Oracle announced in April that it planned to acquire Sun for about $7.4bn in cash, or $9.50 per share. The acquisition would reshape Oracle, turning it into a hardware and software vendor that can compete more intensely with IBM and HP.
After conducting a routine month-long investigation under the European Union Merger Regulation, the Commission revealed it wanted to delve deeper into the planned merger and will issue its decision on January 19 next year. This is despite the fact, the US Department of Justice and has already approved the merger.
The Commission said it "has to examine very carefully the effects on competition in Europe when the world's leading proprietary database company proposes to take over the world's leading open source database company".
Competition Commissioner Neelie Kroes said the Commission's job in the extended investigation "is to ensure that customers would not face reduced choice or higher prices as a result of this takeover".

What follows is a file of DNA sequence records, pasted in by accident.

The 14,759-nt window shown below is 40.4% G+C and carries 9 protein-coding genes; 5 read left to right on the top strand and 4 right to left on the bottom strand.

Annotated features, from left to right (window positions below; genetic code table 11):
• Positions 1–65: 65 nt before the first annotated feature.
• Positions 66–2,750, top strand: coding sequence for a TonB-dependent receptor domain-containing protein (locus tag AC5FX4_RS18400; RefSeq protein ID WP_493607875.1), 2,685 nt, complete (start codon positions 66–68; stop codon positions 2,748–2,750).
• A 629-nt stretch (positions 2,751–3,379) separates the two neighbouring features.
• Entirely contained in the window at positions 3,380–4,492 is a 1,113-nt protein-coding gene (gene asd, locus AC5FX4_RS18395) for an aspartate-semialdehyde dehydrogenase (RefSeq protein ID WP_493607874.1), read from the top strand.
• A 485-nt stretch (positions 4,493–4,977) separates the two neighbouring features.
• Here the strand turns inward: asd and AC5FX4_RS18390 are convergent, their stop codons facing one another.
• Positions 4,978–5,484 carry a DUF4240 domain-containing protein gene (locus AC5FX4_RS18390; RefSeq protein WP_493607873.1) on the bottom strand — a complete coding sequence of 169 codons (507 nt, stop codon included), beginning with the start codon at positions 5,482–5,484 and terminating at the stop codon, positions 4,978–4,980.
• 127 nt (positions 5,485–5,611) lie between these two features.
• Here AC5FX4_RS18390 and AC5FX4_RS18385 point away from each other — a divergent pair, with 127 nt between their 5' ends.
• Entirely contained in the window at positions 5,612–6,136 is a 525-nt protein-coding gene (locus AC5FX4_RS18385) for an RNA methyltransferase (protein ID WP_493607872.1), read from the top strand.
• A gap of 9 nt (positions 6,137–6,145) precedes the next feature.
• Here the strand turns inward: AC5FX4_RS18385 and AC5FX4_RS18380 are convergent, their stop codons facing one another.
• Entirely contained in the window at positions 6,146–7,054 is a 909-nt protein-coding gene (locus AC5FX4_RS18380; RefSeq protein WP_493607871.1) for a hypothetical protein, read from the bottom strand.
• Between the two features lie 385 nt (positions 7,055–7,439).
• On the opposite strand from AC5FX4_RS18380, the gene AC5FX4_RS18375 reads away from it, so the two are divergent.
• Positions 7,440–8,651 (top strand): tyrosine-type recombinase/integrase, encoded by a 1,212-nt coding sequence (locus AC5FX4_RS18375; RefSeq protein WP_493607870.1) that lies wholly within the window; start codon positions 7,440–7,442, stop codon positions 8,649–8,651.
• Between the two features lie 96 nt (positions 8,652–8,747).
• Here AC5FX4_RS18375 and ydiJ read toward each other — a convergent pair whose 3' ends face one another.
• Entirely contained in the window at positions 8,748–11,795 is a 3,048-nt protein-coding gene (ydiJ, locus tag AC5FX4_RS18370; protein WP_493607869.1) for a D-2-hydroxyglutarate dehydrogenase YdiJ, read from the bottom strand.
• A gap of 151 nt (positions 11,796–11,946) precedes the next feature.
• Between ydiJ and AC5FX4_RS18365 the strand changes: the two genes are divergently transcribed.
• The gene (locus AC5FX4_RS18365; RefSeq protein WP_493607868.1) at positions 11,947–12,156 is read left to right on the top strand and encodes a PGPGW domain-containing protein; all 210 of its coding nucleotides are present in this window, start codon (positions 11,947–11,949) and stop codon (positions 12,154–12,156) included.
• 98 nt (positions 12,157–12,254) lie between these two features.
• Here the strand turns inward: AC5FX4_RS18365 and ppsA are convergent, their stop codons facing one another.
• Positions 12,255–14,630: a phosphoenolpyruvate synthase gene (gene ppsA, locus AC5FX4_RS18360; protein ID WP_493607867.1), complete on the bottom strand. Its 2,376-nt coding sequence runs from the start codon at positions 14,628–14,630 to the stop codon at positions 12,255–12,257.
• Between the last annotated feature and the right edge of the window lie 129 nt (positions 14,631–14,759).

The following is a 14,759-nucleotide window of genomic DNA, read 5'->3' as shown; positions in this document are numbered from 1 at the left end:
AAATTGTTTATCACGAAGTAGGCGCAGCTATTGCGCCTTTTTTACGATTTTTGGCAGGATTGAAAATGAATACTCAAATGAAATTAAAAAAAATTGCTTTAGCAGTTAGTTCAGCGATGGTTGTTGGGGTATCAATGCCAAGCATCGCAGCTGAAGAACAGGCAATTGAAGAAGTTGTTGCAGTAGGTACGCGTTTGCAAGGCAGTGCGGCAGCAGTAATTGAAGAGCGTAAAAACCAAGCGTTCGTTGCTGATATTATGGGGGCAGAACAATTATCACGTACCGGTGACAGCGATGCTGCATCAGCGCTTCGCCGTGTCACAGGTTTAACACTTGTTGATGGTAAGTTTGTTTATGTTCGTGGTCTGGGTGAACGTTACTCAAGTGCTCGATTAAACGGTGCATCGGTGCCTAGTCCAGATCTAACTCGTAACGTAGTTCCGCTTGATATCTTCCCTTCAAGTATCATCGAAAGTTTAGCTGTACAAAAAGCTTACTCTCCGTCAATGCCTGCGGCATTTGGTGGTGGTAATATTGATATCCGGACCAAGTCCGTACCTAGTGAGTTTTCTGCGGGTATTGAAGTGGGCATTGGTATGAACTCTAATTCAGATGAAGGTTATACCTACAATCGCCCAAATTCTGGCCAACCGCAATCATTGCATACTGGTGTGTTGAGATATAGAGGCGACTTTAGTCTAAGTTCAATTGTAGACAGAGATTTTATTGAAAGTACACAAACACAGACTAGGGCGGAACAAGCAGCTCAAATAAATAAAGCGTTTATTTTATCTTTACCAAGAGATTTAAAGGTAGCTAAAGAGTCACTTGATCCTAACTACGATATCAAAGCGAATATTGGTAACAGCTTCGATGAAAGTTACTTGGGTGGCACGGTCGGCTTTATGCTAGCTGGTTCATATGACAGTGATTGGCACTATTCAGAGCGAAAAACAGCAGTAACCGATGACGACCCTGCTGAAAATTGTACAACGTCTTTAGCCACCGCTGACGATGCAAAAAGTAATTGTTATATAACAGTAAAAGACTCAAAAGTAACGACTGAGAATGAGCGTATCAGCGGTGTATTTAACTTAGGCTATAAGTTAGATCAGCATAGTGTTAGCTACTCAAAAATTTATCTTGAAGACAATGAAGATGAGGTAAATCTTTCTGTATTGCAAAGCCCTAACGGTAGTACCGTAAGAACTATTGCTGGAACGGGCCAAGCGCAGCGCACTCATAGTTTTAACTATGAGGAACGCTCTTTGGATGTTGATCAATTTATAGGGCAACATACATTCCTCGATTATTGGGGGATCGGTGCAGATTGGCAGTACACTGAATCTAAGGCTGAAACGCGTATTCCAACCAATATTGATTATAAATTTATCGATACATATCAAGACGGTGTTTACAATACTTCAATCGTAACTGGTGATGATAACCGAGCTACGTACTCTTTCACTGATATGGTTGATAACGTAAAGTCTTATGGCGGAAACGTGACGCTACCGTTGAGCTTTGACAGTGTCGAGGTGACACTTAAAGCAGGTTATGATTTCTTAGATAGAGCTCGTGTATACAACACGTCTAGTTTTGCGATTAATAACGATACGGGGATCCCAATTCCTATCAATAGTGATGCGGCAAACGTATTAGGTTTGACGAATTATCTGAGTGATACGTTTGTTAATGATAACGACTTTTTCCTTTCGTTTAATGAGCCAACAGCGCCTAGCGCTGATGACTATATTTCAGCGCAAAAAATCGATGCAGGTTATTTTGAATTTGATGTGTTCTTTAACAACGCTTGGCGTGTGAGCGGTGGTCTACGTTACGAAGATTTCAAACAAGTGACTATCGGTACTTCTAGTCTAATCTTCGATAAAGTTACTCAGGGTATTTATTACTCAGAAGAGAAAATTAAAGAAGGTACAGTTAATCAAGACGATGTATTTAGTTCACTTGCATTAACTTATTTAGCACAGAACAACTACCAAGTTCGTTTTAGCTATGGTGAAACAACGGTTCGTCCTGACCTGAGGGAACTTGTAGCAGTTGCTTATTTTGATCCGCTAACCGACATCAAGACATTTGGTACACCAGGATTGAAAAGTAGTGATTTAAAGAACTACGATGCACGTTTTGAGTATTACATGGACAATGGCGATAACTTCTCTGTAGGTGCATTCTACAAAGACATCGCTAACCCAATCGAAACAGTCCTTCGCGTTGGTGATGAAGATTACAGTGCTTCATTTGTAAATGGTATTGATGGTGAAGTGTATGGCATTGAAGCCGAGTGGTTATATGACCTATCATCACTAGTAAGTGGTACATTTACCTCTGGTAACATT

Oracle acknowledged the Commission had extended its probe but provided no specific commentary on the decision. However Sun did not immediately respond to a request for comment.
"In its in-depth investigation, the Commission will therefore address a number of issues, including Oracle's incentive to further develop MySQL as an open source database," the Commission said.
Earlier this week Sun reported a 31 percent drop in sales during the quarter running from April to June, compared with sales during the same period in 2008. Operating loss for the quarter was $218m, compared with an operating profit of $63m a year earlier.